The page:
Inside Politics

UPDATED: Sunday SenateWatch: Five vacancies? Why not a baker's dozen instead?

Okay , first of all, don't blame me for getting the ball o' rampant speculation rolling before the sun has set on the last long weekend until Easter. It's all Susan Delacourt's fault for pointing out that, as of today, there are five empty seats* in the Upper House, just waiting to be filled with loyal and deserving Conservatives from New Brunswick, Newfoundland and Labrador, Quebec and Ontario. 

For the first time since this prime minister took office in 2006, the government is on the brink of a working majority - or, at least, plurality - in the Senate, which would be comprised of 51 Conservatives, 49 Liberals, 2 Progressive Conservatives, 2 Independents and 1 Anne Cools, which, as some Hill reporters have been telling you over and over again, is likely the real impetus for prorogation, since it means that the Conservatives may finally take control of Senate committees, although as I noted a few days ago, that's not a sure thing. 

While those committees will, indeed, "reset" at the start of the new session in March, membership -- including the numbers of seats allotted to each party -- is decided through negotiations between Senate party leaders, which means that we could see a similar formula to what is currently in place in the House of Commons, where the government holds the plurality, but not the majority, of committee seats. (Former Colleague Wells, incidentally, questions the recent conventional wisdom that a prorogatory reboot was necessary to rejig the numbers; based on his reading of the Senate rules, committee membership can be adjusted at any point during a session, provided that both government and opposition Senate leaders sign off on the change.)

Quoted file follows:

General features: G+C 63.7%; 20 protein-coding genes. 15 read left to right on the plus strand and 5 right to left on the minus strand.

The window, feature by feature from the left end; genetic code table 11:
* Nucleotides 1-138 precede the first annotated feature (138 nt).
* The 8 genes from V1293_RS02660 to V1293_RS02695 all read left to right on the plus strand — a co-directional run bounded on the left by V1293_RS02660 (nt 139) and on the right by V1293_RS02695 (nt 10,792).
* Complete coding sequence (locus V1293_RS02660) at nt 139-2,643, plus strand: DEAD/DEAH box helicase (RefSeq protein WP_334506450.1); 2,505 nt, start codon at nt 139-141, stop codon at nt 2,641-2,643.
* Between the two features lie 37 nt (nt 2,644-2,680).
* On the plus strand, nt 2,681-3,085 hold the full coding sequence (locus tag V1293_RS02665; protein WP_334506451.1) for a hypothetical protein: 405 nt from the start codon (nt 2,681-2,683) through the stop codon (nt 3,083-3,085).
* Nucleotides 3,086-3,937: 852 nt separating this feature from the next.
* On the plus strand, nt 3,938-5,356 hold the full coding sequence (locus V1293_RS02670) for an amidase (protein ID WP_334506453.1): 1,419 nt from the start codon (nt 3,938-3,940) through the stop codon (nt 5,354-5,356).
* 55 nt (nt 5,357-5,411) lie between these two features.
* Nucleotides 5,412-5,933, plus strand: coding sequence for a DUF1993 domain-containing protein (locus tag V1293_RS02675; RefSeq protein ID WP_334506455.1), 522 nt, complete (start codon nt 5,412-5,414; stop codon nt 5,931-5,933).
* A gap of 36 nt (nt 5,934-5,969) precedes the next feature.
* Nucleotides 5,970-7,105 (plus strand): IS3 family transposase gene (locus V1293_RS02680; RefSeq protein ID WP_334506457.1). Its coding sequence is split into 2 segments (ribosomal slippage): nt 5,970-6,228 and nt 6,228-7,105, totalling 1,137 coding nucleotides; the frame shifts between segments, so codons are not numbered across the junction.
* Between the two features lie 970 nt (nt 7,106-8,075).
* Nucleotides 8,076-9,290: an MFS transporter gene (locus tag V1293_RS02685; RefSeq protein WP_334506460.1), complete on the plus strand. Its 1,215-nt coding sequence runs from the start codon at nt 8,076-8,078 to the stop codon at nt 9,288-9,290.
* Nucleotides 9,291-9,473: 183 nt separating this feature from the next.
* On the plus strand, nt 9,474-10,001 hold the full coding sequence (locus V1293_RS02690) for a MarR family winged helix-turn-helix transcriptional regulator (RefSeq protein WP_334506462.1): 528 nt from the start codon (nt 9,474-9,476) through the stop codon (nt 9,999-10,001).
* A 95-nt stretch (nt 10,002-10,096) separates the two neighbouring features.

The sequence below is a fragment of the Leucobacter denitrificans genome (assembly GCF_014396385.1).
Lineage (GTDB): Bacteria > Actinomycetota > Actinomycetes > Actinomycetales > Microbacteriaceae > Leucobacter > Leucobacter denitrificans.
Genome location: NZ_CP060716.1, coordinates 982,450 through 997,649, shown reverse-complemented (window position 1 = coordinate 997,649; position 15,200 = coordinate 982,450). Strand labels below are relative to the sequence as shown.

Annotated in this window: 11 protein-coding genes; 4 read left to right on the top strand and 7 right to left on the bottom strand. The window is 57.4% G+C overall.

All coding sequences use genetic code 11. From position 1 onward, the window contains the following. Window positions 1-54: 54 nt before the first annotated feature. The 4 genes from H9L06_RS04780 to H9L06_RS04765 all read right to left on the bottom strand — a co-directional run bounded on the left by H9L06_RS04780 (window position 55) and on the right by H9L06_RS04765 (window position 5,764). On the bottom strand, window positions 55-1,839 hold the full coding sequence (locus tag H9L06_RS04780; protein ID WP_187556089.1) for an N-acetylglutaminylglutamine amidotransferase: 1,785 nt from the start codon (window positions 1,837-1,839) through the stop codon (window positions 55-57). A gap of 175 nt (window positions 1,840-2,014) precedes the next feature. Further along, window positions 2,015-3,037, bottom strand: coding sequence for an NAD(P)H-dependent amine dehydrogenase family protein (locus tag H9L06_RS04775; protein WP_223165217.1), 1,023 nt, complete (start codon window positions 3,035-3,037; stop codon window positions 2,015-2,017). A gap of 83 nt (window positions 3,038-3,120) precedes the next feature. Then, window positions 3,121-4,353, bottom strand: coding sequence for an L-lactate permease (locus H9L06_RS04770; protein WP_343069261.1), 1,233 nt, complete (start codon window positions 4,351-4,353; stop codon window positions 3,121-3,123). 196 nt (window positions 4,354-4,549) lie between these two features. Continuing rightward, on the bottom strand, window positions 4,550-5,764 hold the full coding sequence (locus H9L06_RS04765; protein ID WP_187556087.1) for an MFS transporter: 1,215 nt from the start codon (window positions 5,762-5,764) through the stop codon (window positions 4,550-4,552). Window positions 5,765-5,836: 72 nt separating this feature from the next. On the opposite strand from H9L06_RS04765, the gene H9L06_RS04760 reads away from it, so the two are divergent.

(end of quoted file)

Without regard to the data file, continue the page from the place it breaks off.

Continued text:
But let's leave aside the issue of Senate committees for a moment, and consider the even more intriguing possibility that the prime minister is poised to invoke Section 26 of the Constitution Act, and appoint not five, but thirteen new Conservative senators, thus giving his party an absolute majority in the Red Chamber, with 59 seats out of 113. 

Now, that particular provision has only been used once before: in 1990, when Brian Mulroney appointed the momentarily infamous "GST Eight" after the Liberals, who held the majority in the Senate at the time, threatened to block the bill implementing the tax for as long as it took to kill it off --- they couldn't simply vote it down, since it was a money bill, but they could have tied it up in procedural red tape for years.

The only other occasion in which a prime minister tried to do so was in 1873, when Canada's very first Liberal PM, Alexander Mackenzie, asked Queen Victoria to appoint an additional six senators to balance an Upper House that was, at the time, dominated almost entirely by MacDonald-appointed Conservatives, a plea that was politely, but firmly rejected, on the advice of the British Cabinet:

The Earl of Kimberley, on the 18th February, 1874, answered; that after careful examination of the question, which was one of considerable importance, he was satisfied that the intention of the framers of the 26th Section of " The British North America Act, 1867," was, that this power should be vested in Her Majesty, in order to provide a means of bringing the Senate into accord with the House of Commons, in the event of an actual collision of opinion between the two Houses.